The neuraminidase inhibitors (which resemble the sialoglycan receptors) seem to work by preventing the NA from doing its job by binding to the NA. With the NA inhbitors blocking the NA enzyme, the ability of the virus to replicate further in new cells is diminished.

    The reason drugs like Tamiflu need to be taken early in an influenza illness is that they do not kill the virus, just slow down its spread. If you don’t take the drug before lots of cells are infected, it may not have much effect on the course of the illness.

    At least, that’s how I understand it. Revere can correct any errors. Also read the FluWiki influenza primers if you are interested in the science. (I think Revere wrote them.)

  21. #21 SmellyTerror
    January 20, 2007

    Thanks for answering, bc!

    …but that’s the source of my confusuion. Tamiflu binds to the NA receptor. But how? You mentioned that it resembles the sialoglycan receptors – but don’t these receptors bind with the HA end, not the NA? How is it getting to the NA?

    To restate: If a function of NA is to cleave bonds with sialoglycan receptors, and a function of HA is to create bonds to sialoglycan receptors, then how is a drug that emulates the sialoglycan receptors binding to NA? Normal sialoglycan receptors don’t (do they?). Is it attaching to the HA then attacking the NA (perhaps when the NA tries to break the bond)? Or is it skipping the HA and going straight for the NA?

    If the latter, how is that anything like the activity of normal sialoglycan receptors?

  22. #22 revere
    January 20, 2007

    bc, ST: bc has it right. The NA also has to recognize the sialylglycan so it can break the bond between it and HA. They recognize it in different ways, but bc’s explanation has it right.

    MiH: I think you can assume about a 25% ILI per flu season in the US (the number is elusive but that’s a good ballpark). In Indonesia there are about 500,000 pediatric pneumonias a year in West Java (according to data I got last year from someone familiar with the statistics).

  23. #23 Tom DVM
    January 20, 2007

    Revere. I may be a simple farm animal veterinarian…but it seems to me the facts are that two people had the mutation and two people died.

    If I had two dogs with the mutation and two dogs died, in a row, as a result of my protocol…I would be both examing the pathogen and the protocol.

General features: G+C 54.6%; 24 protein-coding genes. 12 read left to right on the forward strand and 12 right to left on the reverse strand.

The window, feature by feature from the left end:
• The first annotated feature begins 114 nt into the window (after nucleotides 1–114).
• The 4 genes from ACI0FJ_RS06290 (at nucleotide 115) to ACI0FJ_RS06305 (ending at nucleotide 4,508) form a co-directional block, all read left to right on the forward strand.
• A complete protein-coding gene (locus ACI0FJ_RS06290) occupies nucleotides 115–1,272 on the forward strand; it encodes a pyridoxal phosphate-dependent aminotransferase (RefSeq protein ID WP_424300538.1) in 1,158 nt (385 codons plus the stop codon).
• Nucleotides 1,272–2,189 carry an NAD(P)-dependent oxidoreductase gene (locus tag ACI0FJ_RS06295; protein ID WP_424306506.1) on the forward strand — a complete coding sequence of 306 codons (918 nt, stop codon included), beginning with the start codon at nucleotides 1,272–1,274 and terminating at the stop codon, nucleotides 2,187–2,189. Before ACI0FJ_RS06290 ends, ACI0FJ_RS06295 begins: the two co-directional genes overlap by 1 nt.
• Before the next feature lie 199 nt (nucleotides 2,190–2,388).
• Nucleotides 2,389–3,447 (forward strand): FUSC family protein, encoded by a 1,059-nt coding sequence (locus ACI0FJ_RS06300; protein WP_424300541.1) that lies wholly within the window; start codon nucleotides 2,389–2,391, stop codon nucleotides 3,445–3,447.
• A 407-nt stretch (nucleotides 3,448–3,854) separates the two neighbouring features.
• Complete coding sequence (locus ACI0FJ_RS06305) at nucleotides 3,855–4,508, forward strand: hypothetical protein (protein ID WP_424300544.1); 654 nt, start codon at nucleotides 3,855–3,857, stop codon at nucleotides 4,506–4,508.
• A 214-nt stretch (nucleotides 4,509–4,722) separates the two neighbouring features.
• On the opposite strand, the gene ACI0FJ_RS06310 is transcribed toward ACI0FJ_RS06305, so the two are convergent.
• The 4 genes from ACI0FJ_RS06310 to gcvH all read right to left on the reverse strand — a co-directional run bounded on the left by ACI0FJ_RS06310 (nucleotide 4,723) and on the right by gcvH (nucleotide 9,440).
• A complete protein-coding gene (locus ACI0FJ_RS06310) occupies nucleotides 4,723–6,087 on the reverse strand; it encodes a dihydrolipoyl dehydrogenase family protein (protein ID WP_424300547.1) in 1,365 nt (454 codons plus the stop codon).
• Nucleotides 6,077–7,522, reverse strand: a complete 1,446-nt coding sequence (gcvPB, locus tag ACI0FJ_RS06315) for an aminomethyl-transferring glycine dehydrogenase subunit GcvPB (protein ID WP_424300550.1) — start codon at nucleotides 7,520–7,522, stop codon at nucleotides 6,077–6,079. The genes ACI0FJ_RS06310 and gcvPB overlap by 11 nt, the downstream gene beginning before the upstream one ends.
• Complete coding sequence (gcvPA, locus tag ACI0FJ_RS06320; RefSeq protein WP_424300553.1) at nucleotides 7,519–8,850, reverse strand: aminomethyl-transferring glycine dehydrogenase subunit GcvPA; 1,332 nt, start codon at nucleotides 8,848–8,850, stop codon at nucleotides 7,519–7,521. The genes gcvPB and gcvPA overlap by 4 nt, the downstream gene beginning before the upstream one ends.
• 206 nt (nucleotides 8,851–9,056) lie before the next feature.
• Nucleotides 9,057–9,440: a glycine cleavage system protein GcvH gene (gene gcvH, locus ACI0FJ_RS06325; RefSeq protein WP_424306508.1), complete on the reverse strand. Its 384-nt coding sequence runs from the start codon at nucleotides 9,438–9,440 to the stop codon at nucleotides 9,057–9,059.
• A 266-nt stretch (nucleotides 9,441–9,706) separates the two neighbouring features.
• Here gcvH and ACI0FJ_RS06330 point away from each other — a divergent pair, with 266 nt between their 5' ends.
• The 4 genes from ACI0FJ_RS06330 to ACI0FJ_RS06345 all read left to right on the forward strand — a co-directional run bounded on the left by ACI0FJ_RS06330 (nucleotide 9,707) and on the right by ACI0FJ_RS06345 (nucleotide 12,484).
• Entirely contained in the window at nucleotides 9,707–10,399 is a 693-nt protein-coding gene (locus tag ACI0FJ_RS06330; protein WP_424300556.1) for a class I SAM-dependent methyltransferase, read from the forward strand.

Also, it is highly likely, that this mutation has shown up before but either the cases weren’t identified as H5N1 or the virus wasn’t isolated in identified cases; we have no way to tell because the WHO is complicit in a cover-up and given the potentials in the future, that is unethical…or maybe human medicine really is fundamentally different than animal medicine.

    I wasn’t talking about H274Y…that is a seperate issue involved in a geographical distinct cluster…and if I remember right, a greater number of Tamiflu resistant cases in Vietnam died as well.

    Do you really think given the evidence in Japan and now the evidence in Vietnam and Egypt that antivirals are going to make any substantial (statistically significant /:0) difference to a pandemic with H5N1?

  24. #24 Thinlina
    January 20, 2007

    Or is the Relenza just SO ineffective that it isn’t even worth thinking about?

  25. #25 revere
    January 20, 2007

    Tom: And the fatal cases without the mutation? (most of the fatal cases being without the mutation means that being Tamiflu sensitive is bad, too?) The data show this mutation doesn’t affect much in the way of neuraminidase inhibition. It’s not that you are a simple farm animal veterinarian. It’s that you aren’t paying attention to the facts, which don’t demonstrate what you say they do. They don’t demonstrate anything. They are uninformative even though you insist on drawing conclusions from them.

  26. #26 revere
    January 20, 2007

    Thin: Relenza is only effective to where it can get to (i.e., locally). It is not absorbed. If you can inhale it to where it needs to go it seems to work well. The Relenza vs. Tamiflu issue isn’t what I was posting about. They are very similar chemically. Tamiflu is a little bulkier so one of the mutations that interferes with Tamiflu might not affect Relenza but pretty much they would be more or less the same when it comes to efficacy and resistance it looks to me.

  27. #27 Tom DVM
    January 20, 2007

    Revere. Thanks. We will see.

  28. #28 SusanC
    January 20, 2007

    revere, thank you for explaining so well not just the science, but the approach to scientific data.